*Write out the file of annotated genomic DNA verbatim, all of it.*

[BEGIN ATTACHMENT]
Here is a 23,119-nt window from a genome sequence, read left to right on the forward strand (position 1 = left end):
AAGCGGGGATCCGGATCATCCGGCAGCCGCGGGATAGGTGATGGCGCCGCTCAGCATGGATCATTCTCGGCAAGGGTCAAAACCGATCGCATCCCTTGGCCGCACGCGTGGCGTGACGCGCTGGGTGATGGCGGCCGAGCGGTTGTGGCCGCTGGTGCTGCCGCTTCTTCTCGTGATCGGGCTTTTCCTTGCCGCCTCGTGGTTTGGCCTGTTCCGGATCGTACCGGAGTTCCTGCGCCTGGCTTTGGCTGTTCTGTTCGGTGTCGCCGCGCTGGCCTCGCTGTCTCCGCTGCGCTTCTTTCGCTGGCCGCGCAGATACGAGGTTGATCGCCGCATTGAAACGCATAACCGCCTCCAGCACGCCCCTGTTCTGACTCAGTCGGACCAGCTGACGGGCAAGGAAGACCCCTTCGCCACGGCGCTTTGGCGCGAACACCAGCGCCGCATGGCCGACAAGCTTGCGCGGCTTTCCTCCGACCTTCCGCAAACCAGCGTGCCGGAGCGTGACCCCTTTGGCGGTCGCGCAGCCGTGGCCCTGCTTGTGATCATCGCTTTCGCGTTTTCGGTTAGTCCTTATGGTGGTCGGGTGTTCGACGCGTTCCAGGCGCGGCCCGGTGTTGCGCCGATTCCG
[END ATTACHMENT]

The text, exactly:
Here is a 23,119-nt window from a genome sequence, read left to right on the forward strand (position 1 = left end):
AAGCGGGGATCCGGATCATCCGGCAGCCGCGGGATAGGTGATGGCGCCGCTCAGCATGGATCATTCTCGGCAAGGGTCAAAACCGATCGCATCCCTTGGCCGCACGCGTGGCGTGACGCGCTGGGTGATGGCGGCCGAGCGGTTGTGGCCGCTGGTGCTGCCGCTTCTTCTCGTGATCGGGCTTTTCCTTGCCGCCTCGTGGTTTGGCCTGTTCCGGATCGTACCGGAGTTCCTGCGCCTGGCTTTGGCTGTTCTGTTCGGTGTCGCCGCGCTGGCCTCGCTGTCTCCGCTGCGCTTCTTTCGCTGGCCGCGCAGATACGAGGTTGATCGCCGCATTGAAACGCATAACCGCCTCCAGCACGCCCCTGTTCTGACTCAGTCGGACCAGCTGACGGGCAAGGAAGACCCCTTCGCCACGGCGCTTTGGCGCGAACACCAGCGCCGCATGGCCGACAAGCTTGCGCGGCTTTCCTCCGACCTTCCGCAAACCAGCGTGCCGGAGCGTGACCCCTTTGGCGGTCGCGCAGCCGTGGCCCTGCTTGTGATCATCGCTTTCGCGTTTTCGGTTAGTCCTTATGGTGGTCGGGTGTTCGACGCGTTCCAGGCGCGGCCCGGTGTTGCGCCGATTCCG